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How much trash do you make?

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You might not think you make a lot of trash, but there's an easy way to find out. Carry it with you for a day! It takes courage, but it's a cool experiement. If you do it with your friends or family, you won't be alone. Get an adult's permission first, and then try this simple experiment.

What you need

  1. An easy to carry bag with handles. A plastic bag from your local market should work, but you can also put it inside an backpack to make it easier to carry. Do not use paper. You will want to prevent leaks. A plastic kitchen trash bag would be okay too.
  2. Our worksheet. You can print it here.
  3. A scale.
  4. Some newspaper or an old sheet or towel or another big bag to line the floor at the end of your experiment.
  5. Rubber gloves. You can also use a pair of cotton or knit gloves, just expect to wash them afterwards. If you have no gloves, you can tie two other plastic market bags around your hands and arms.

What you should do

  1. Place your empty bag beside your bed when you go to sleep. You will need it right when you wake up.
  2. When you wake up, take the bag with you everywhere you go. We mean everywhere: to the bathroom, to meals, to school, to activities, to play, and to do chores.
  3. Every time you go to throw something in the trash, throw it in your bag instead. That means everything: paper, wrappers, food, other bags, broken toys, EVERYTHING.
  4. There are some exceptions:
    • You don't need to include things that you would normally recycle. Recycle those as you usually do.
    • If you are throwing out anything made of glass, please just set it aside in a safe place. Don't carry it with you. You can add it to your trash bag at the end of the day.
    • Don't throw liquids in your bag unless they are securely inside of a sealed plastic bottle. Liquids should be poured down a sink drain. You wouldn't throw these in the trash anyway? Would you? 
    • If you walk your dog, please clean up any poop, but feel free to toss that in the first trash can you see. You can factor that in later.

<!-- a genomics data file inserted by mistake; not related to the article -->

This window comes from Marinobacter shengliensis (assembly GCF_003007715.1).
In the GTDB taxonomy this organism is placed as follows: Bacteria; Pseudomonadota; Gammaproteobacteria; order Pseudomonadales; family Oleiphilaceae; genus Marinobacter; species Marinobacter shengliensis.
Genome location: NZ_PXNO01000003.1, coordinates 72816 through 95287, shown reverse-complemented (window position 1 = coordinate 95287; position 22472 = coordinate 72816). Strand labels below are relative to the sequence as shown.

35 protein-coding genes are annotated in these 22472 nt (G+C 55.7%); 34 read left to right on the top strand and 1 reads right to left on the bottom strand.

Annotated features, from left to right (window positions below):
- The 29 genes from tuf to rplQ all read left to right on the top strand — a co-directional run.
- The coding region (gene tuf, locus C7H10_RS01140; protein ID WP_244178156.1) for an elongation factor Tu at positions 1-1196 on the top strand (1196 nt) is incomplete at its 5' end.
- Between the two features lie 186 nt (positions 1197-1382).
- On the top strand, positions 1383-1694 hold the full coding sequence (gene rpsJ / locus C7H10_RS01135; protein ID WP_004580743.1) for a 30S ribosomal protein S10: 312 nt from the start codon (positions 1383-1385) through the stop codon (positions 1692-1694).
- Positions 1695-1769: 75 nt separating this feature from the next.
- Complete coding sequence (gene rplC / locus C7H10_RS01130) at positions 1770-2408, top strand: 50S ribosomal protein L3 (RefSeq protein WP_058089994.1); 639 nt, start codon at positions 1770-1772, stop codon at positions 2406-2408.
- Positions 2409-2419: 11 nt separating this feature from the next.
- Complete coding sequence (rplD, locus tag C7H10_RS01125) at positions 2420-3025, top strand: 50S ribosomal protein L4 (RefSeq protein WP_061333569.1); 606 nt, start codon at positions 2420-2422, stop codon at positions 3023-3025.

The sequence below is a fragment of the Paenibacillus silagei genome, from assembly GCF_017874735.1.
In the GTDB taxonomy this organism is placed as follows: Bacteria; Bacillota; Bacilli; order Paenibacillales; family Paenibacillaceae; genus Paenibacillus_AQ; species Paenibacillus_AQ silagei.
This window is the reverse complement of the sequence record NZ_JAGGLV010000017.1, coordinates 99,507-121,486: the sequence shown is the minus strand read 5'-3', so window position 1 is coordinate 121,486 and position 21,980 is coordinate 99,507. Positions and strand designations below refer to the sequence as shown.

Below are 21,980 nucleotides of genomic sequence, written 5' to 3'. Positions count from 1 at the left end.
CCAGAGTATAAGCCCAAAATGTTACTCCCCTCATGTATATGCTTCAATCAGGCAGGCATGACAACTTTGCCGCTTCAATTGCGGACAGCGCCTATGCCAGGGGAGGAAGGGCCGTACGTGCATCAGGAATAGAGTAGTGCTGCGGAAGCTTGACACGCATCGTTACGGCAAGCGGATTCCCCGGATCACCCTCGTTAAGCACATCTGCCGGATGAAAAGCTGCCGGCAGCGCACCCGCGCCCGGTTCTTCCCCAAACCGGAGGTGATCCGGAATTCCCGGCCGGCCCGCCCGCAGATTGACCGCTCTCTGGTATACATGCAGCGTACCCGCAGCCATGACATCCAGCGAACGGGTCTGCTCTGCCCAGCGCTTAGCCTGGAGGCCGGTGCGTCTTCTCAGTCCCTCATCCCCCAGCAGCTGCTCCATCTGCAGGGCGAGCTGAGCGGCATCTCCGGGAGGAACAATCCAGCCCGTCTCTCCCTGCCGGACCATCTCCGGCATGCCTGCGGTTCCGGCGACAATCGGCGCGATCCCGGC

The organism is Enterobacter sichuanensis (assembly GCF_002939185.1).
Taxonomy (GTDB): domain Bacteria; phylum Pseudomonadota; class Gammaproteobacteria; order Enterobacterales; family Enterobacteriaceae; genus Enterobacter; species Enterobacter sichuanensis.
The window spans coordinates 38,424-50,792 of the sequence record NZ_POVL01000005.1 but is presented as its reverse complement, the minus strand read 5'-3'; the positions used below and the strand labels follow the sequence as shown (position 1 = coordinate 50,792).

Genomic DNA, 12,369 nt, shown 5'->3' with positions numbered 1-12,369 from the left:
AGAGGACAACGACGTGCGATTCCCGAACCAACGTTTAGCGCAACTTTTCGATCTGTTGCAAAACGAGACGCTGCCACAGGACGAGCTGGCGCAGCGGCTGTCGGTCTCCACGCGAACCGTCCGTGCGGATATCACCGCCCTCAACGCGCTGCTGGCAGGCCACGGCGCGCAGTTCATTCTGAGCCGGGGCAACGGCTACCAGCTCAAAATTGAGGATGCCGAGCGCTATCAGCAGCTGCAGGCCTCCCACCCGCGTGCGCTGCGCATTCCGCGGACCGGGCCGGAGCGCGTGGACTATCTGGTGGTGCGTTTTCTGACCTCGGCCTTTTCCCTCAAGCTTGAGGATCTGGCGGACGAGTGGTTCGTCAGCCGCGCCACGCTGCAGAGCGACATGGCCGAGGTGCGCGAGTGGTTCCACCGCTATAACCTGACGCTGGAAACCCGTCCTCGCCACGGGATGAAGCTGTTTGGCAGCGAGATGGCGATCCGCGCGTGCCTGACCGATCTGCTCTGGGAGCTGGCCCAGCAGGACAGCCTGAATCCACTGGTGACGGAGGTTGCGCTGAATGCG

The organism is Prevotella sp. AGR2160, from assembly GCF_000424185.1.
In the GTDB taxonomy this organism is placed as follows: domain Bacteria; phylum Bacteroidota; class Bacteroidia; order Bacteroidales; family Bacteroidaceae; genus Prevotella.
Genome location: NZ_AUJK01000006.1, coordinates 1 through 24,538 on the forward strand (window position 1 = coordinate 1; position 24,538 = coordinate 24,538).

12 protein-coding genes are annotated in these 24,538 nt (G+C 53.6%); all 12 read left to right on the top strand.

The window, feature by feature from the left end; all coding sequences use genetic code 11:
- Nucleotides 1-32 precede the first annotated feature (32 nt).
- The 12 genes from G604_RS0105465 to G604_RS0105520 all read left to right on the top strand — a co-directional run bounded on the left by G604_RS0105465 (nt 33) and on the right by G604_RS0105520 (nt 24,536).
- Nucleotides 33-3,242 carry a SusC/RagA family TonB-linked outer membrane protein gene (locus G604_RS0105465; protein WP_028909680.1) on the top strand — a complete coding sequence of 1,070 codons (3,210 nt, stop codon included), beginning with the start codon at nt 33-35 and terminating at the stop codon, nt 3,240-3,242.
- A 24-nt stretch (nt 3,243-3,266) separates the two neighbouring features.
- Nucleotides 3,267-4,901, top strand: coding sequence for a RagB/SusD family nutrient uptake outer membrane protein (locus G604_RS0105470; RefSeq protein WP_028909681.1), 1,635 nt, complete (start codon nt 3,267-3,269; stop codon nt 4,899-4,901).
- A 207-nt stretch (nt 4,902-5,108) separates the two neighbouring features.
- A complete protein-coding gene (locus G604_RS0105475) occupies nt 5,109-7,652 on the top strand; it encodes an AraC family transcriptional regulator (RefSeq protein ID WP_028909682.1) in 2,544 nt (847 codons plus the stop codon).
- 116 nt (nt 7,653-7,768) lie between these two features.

5. At the end of the day, that means right before you go to sleep, get your worksheet. Sit down outside, or on a floor that can be cleaned. Cover your work area with your old sheet or towels, or newspaper, or bag. Put on the gloves or otherwise cover your hands. Gather up any trash that you set aside, like the glass mentioned above. If you walked your dog, follow the instructions on the worksheet for factoring in Fido's poop.
    • Weigh your bag. How much trash in pounds did you make? Multiply that number by 150,000. That's Fort Lauderdale's approximate population. How much trash would our city make in one day if everyone made as much trash as you?
    • Analyze your trash
      • Could you have re-used anything in your bag? Or given it to someone else to reuse? This could include things like working toys, old clothes, school or art supplies, containers and even other bags. Take out those items that could be reused, weigh them and set them aside.
      • Look again. Are you sure there's nothing else that could be reused. Can you use you old art projects as cards or wrapping paper? Could an old sock with no match be a a good dust rag? Think hard and be creative. Take those items out. Add them to your reuse pile and weigh it again.
      • Does your trash include things that could be recycled, like metal cans, paper and cardboard, glass or plastic containers? Take those out, weigh them separately, and put them aside.
      • Now you're probably getting down to the end, and some of the trash might be pretty gross. Does your bag include uneaten food? Think about why. Did your lunch or snacks include things you don't like to eat? Did you take too much food for any meal? Did you throw away food that could be used, like the end of a cucumber or half a banana? If you can, weigh your food waste.
      • If your bag includes any plant materials like leaves and flowers. Take those out and set them aside. They can be thrown in your family's yard waste cart if you have one, or they can be chopped up for mulch around plants.
    • What's left? There shouldn't be much! You might have dirty napkins and tissues, an old worn out toothbrush, a chip bag, or other things that cannot be reused, recycled or composted. Maybe you have nothing left at all!
    • If you do have things left, ask yourself: Could I have avoided this trash? Really think. Could you have used one tissue instead of grabbing a bunch? Could you have purchased a large bag of chips and taken out your serving, instead of buying single serving bags? When you make decisions like these, you are practicing the first "R"-- reduce! And that's the most important one. Preventing trash before it happens. On your worksheet, make yourself some notes about how you could reduce your trash by changing your buying and usage habits.
    • Weigh your bag now. How much trash do you have?  Multiply that number by 150,000. Do you see the difference a little bit of trash can make?

Are you ready for the next step? Now that you know what's in your trash, try the Zero Waste Challenge.

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